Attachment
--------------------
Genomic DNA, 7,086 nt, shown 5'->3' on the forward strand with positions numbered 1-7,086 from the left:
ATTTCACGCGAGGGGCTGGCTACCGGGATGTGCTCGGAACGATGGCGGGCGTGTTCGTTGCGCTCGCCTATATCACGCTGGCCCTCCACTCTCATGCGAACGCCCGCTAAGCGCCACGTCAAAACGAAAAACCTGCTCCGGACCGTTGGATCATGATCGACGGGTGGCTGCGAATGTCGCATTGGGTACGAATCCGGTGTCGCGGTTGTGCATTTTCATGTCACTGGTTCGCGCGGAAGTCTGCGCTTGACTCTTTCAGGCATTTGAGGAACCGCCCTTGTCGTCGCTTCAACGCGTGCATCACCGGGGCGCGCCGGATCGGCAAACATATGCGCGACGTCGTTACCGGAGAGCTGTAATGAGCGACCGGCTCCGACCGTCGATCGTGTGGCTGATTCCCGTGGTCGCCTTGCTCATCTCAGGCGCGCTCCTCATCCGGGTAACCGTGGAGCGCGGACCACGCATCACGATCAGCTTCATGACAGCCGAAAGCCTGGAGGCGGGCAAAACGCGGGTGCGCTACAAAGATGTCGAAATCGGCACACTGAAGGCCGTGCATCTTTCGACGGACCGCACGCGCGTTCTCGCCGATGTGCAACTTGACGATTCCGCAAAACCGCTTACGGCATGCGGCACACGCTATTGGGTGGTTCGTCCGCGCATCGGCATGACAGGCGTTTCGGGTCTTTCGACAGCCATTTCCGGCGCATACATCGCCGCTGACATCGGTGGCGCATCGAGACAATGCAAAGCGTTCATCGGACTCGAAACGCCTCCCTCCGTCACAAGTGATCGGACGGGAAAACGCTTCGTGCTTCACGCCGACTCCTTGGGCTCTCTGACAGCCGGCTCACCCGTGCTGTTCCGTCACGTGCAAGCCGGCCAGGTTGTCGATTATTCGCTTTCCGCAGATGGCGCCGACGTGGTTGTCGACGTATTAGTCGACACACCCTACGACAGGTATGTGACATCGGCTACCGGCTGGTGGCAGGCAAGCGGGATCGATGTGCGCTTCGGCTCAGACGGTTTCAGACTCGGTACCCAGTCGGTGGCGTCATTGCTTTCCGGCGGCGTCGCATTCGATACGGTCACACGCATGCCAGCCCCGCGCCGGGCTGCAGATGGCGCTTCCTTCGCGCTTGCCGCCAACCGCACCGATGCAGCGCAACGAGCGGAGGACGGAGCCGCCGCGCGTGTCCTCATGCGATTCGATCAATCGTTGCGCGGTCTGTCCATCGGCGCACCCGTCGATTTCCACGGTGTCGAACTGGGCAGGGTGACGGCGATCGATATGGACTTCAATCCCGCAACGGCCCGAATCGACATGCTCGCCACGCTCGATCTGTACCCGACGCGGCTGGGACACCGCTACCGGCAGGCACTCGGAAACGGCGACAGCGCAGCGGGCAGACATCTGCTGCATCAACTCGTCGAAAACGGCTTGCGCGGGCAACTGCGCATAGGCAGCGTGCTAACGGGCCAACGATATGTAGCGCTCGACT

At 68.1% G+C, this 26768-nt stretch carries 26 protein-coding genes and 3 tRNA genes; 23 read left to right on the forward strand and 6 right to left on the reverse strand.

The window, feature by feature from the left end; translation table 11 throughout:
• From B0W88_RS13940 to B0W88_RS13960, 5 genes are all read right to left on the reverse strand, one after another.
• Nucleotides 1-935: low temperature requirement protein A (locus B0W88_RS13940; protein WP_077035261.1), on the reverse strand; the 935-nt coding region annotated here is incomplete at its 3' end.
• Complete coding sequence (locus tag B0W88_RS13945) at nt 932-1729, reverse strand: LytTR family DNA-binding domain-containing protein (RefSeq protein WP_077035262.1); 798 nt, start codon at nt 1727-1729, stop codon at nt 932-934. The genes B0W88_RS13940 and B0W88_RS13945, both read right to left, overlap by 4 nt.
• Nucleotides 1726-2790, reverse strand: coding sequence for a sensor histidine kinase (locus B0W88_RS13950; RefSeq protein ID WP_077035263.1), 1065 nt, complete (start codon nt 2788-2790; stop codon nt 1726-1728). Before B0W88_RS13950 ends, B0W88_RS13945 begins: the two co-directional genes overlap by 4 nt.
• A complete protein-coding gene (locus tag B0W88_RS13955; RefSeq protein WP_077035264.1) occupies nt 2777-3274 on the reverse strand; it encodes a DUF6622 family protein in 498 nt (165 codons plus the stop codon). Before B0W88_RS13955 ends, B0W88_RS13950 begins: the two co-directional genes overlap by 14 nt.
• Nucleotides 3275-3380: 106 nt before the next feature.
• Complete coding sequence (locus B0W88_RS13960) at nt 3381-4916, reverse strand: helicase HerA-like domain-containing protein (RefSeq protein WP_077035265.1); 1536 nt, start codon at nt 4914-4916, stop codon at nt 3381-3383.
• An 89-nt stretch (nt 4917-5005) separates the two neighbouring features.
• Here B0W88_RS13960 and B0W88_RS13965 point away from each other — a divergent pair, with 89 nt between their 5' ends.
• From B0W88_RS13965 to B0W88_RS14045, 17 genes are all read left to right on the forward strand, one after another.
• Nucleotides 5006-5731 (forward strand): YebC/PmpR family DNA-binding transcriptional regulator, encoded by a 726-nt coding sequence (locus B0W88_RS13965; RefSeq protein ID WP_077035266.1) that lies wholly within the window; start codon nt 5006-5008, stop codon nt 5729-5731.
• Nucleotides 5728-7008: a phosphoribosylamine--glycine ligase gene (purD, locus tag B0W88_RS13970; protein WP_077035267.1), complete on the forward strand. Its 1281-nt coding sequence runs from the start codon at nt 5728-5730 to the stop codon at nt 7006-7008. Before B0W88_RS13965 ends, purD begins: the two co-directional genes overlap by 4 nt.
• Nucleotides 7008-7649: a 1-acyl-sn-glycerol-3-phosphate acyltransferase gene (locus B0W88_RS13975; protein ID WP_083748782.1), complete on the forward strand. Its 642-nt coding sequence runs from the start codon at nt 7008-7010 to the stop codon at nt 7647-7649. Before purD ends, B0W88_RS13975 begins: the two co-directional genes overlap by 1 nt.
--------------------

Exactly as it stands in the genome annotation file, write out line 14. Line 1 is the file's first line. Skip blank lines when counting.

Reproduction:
• From B0W88_RS13965 to B0W88_RS14045, 17 genes are all read left to right on the forward strand, one after another.